Why anger is quickly becoming my greatest teacher.
Anger, it turns out, has a lot to teach me.
I have become aware of two very illuminating things about my current way of being—and her relationship to anger—in my personal coaching program:
- My current way of being’s anger is largely sourced from her feelings towards herself.
- Anger arises in the body of my current way of being to signal that her emotional processing capacities are maxed out.
I feel a mix of relief and disgust when I sit with these revelations. Relief because the more I do this work of processing my anger, the less it feels like I’m trapped in a cycle of emotional volatility. Disgust because, well, I am socially conditioned to believe that anger is an undesirable emotion to have in the first place.
These learnings emerged during a writing session, where I was reflecting on my practice of talking to anger. It soon became apparent to me that the reason I am so angry at myself is because I have a lifelong practice of systematically destabilizing my emotional, physical and mental wellbeing.
To quote the patriarchy, “Please, destroy yourself.”
Anytime I’m in a situation where I feel threatened or vulnerable, I become acutely aware of my inner instability. Anger becomes a protective response to put distance between me and that reminder. Again, I’m not saying this is a desirable thing to do. It’s just the truth about what’s happening for me in the moment.
At the same time that I’m becoming aware of inner instability, my body is also signalling that it’s processing systems are feeling overloaded. All that emotional, physical and mental instability mean that I can’t process in the moment — I have nowhere to store that information.
This is interesting to me because I have always been amazed with people who can compartmentalize their emotions and carry on functioning in their day-to-day life. This is nearly impossible in my experience and I have come grinding to a full stop at numerous points in my life because I really just needed time to process a feeling.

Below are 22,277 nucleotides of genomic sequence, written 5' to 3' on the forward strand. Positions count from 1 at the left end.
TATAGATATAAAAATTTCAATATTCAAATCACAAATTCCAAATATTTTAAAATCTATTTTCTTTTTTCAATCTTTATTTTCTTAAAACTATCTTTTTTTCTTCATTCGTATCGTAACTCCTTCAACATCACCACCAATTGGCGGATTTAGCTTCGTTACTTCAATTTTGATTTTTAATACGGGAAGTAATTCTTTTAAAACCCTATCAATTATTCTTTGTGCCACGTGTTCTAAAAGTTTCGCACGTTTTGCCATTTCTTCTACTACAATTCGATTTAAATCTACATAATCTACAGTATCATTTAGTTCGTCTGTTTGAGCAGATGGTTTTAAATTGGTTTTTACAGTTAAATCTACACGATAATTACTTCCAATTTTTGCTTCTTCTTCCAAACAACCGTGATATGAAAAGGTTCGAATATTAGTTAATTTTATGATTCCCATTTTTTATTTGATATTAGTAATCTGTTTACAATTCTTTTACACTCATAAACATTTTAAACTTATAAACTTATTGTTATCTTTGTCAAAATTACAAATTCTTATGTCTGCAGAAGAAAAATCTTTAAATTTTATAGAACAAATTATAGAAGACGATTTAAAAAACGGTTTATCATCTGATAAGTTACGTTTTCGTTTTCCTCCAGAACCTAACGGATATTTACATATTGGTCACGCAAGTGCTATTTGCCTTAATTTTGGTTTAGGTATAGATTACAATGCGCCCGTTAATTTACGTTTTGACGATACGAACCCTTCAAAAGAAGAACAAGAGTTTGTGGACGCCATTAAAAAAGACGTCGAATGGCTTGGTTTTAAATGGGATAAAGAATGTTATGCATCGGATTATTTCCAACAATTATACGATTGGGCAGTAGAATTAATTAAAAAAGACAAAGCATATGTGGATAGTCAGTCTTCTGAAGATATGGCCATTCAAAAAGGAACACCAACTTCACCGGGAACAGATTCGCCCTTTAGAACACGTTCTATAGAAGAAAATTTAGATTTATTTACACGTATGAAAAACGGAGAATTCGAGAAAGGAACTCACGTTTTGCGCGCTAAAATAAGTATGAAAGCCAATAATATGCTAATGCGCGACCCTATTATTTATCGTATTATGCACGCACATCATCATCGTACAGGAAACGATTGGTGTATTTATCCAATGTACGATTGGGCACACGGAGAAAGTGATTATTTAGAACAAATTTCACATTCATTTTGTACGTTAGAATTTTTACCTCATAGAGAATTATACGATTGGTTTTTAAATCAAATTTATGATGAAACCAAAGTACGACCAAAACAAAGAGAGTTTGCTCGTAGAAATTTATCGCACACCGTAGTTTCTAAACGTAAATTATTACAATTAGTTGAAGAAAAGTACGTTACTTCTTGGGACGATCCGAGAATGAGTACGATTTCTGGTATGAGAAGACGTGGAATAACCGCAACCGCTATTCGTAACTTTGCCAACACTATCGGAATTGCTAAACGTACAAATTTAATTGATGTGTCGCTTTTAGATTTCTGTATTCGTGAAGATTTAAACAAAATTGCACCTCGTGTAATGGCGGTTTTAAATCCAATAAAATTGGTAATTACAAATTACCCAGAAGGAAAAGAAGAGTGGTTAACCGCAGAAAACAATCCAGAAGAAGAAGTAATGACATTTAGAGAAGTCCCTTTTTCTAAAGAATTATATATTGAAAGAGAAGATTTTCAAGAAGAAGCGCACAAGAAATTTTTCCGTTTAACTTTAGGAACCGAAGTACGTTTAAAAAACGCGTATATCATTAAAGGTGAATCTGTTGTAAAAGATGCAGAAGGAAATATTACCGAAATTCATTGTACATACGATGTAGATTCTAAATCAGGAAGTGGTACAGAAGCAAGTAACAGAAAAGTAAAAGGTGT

Most of the time, anger appears as a quick digestion and metabolization mechanism. Like fire, anger consumes quickly and leaves very little to deal with afterwards.
Unfortunately, getting angry also means completely bypassing the wisdom that can be extracted from staying in the heat of conflict. I think this is why I have come up against the same friction again and again over the course of my life. The outcome never changes because I always responded in the same way.
One of my most grounding mantras is, “Feelings aren’t facts.”
They are, however, information. The more I am able to suspend myself in those moments when anger arises, the more I am able to download the data that my emotions are trying to communicate.
Here’s what I’ve learned from talking to my anger so far:
- Central to feeling stable in my body is the need for a nurturing, supportive exercise and diet routine. When I feel strong and healthy physically, my body and nervous system feel less vulnerable in times of conflict.
- My mental stability is linked to my financial stability right now. When I am able to take care of myself fully — and can afford the food, bodywork and other resources that support my overall health — I feel less vulnerable when setting clearer personal and professional boundaries.
- Integral to feeling emotionally stable is a need for intimate connection and physical contact. When I can source energy from others, my heart feels less vulnerable while exploring a new way of being.
What’s so wonderful about this information is that it’s all grounded in the present moment. These learnings are meant to be actioned now and in the future. Of course, my past trauma and experiences are informing how I show up and respond in the now. At the same time, I don’t need to go back and unpack those things.
I just need to begin where I am.
Right now, beginning where I am means simplifying my life in ways that feel like I’m going back to basics. I’ve moved home for the next year so I can pay off the remainder of my $40,000 in student debt. The money I am spending is on a gym membership, good food and regular bodywork.
I’m only working three days a week so that I have time for my writing and school work as I complete the Master Certification through Integral Coaching Canada™.
I have time to rest on the weekends and fully digest my week. I am also making time to stay in contact with my people even though they’re spread out all over the world.
My hope is that this stability allows for me to continue to be with the discomfort of processing my emotions.
I hope that it allows me to shift how I am able to respond to conflict in the moment. Mostly, I hope that the choices I am making support me in becoming a better writer.
For, despite my emotional unskillfulness when it comes to anger, I have the capacity to deeply source the wisdom of so many other emotions. If there’s a legacy that I am able leave, I hope it’s one that validates and expands our understanding of ourselves as emotional beasts.
A legacy that allows us to live more present and emotionally fulfilling lives.